"Inflation has risen much more than we expected, and life has become tough for people, and because of that, those who were not in a good financial position got worse than they used to be, that is, they stayed in rent and overnight bread … Quarantining deprived the day laborer of the opportunity to work …" (P1).

"Rehabilitation equipment for the disabled has become many times more expensive. How should these families provide for themselves with the low salaries they receive? Unfortunately, our legislators do not have a solution …" (P11)

"Our social and mental health was low, and I think Corona has multiplied. I think the situation is worrying, people in quarantine conditions who were forced to stay at home were even challenged in family interactions … " (P22).

Due to restrictions on in-person services, reduced working hours in the NGO office, replacement of routine activities with those related to the pandemic, and Less use of volunteers due to fears of developing Covid-19, the NGOs witnessed disruption in the provision of regular services.

"We used to have music, song, and theater talent classes with volunteers, but they were canceled. We had to reduce our working hours to be home at 9 o'clock …… Due to the law related to traffic restrictions in the city until 9 pm, we reduced the period of presence in the NGO…» (P22);

"About 60 to 70 percent of our goals were focused on prevention, fight and control of CORONA damages …" (P4)

Regarding NGOs staff, the main challenge of the NGOs was the concern about the infection due to the lack of adequate protective equipment, "Right now, one person wears a mask from morning to evening, but the reasonable time to use the mask is two hours. At least 50 to 100 clients come and go in the center, and they are experiencing stressful conditions …" (P8).

"… That is, at the beginning of the Corona crisis, we were afraid that the volunteers would get Covid 19 disease, and we used some of our volunteers less …… Now, it seems that we had a double responsibility so that one of these forces would not become like them; after all, each of them had a family …" (P8).

Charities such as philanthropists ceased support for reasons such as being affected by the economic situation in the community and lack of interest in the NGO activity field.

"Our charities also lost their financial means, because their business also suffered … " (P12).

"After the CORONA, donations from charities became very low … not that they were disconnected; they were not financially able to help. Because the economic pressure is too much …." (P10).

Virtual communication was not always available due to the limited technology available in the country.

"We could not attend webinars or virtual meetings. The internet speed was slow, or the mobile phone was weak, and the computers did not work …" (P11).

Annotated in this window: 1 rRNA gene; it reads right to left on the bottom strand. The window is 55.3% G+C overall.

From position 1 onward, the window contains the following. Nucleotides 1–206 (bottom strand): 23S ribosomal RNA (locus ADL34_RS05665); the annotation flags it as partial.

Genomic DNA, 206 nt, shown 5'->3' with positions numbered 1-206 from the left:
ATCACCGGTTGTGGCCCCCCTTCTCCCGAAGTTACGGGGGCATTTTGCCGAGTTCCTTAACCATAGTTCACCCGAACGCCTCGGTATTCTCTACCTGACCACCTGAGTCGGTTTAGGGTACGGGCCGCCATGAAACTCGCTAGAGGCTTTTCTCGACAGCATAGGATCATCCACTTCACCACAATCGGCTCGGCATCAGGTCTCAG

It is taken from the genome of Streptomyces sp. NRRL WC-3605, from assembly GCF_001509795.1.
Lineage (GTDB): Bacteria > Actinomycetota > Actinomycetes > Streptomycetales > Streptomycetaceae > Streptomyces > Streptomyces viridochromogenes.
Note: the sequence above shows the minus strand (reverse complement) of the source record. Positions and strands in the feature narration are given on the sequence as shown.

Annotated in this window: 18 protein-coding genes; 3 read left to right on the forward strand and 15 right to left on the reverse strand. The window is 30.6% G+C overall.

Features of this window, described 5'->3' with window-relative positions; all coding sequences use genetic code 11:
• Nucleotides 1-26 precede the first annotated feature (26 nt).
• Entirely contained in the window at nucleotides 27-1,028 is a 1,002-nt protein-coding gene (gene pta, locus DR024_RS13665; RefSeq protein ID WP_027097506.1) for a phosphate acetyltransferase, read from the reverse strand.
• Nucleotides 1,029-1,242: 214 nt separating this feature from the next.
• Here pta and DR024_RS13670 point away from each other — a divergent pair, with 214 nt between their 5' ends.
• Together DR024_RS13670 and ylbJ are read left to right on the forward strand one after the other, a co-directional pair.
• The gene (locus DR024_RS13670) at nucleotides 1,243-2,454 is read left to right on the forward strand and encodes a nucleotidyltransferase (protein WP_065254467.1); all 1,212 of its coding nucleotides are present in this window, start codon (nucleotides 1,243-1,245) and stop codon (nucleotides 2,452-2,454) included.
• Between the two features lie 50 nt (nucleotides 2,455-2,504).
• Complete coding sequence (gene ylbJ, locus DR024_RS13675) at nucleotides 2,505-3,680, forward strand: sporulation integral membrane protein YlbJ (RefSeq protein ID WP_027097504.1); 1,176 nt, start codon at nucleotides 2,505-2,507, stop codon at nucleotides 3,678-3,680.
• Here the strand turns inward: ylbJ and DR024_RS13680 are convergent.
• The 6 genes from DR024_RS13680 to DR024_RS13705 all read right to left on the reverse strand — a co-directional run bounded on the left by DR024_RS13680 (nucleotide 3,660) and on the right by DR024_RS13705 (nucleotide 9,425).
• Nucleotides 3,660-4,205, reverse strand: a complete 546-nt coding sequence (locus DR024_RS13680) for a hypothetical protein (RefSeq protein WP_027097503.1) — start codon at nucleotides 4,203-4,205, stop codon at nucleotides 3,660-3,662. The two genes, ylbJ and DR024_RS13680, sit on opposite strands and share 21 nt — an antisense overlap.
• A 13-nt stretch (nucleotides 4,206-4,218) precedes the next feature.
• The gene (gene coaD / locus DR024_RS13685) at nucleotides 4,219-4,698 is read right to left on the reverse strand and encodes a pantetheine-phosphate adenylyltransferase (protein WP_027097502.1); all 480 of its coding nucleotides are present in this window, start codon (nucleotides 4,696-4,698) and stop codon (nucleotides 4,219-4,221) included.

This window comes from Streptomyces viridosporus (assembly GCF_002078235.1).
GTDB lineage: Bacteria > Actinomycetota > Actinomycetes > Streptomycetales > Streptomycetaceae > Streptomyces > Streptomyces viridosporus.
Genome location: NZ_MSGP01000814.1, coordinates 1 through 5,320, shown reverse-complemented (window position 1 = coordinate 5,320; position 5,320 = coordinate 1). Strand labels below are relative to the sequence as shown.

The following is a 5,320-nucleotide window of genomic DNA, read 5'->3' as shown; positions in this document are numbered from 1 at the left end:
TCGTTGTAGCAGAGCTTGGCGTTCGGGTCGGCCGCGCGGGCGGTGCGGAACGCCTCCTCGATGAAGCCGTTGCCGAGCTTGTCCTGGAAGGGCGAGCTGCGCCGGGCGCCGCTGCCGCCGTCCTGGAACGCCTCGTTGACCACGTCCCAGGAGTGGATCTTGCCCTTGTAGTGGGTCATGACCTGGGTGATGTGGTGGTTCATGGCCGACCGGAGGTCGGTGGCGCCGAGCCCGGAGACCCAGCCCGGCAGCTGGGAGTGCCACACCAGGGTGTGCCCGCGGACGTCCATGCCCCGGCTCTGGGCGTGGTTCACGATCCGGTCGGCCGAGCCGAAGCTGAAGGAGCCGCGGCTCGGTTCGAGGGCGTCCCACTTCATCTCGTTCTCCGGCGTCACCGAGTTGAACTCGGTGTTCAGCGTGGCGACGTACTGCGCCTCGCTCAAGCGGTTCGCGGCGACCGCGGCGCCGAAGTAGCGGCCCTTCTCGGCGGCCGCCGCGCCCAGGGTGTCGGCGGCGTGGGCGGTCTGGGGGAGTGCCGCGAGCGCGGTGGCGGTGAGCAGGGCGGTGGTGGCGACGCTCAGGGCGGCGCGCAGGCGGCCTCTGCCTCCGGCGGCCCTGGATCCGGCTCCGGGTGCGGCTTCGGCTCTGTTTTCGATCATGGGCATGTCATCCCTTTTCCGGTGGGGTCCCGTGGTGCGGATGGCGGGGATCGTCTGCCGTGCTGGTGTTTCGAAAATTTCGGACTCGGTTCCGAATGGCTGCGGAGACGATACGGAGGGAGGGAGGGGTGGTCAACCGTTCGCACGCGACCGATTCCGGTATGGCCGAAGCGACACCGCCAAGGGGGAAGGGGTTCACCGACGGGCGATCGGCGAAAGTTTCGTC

"We could not have virtual education for groups that are deprived society. They do not have smartphones; they do not have internet …” (P9).

Loss of resources due to faulty spending and imbalances of budget and expenditures were prominent examples of inefficiency in financial resources management.

"For example, the NGOs thought that they should provide immediate assistance to the hospitals. Without a plan and coordination, they provided many clothes, guns, and goggles for the hospitals, and all the financial resources were spent. At one point, the hospital trash was filled with the protective equipment they had sent.… Maybe it was consumed indiscriminately, maybe it was not appropriately distributed… " (P6).

"Some of them could not continue and ceased operation due to increased rents. Or they could not pay the salaries of the personnel and were forced to adjust their number, and on the other hand, their need for volunteer forces increased. Receipt of resources and financial aid from donors and organizations decreased…" (P2).

NGO challenges in interactions with government

The negative attitude of the parties to each other, Unawareness of the parties of each other's roles, plans, and capacities, Irrational expectations of the NGOs from the government, Non-recognition of the freedom of action of the NGOs, Shortcomings in the formulation and implementation of laws, Disorders in current administrative processes and Lack of support from the governing administrations were challenges of interaction with other institutions.

Some interaction problems have overshadowed and hindered the formation of optimal partnerships between NGOs and their counterparts or government. These issues have persisted throughout the Covid epidemic.

"NGOs compete with each other in difficult economic conditions to get help from donors, and this leads to a lack of proper interaction between them. As a result, they are not informed about each other's programs. They do not use each other's capacities because they do not have good relations."(P4).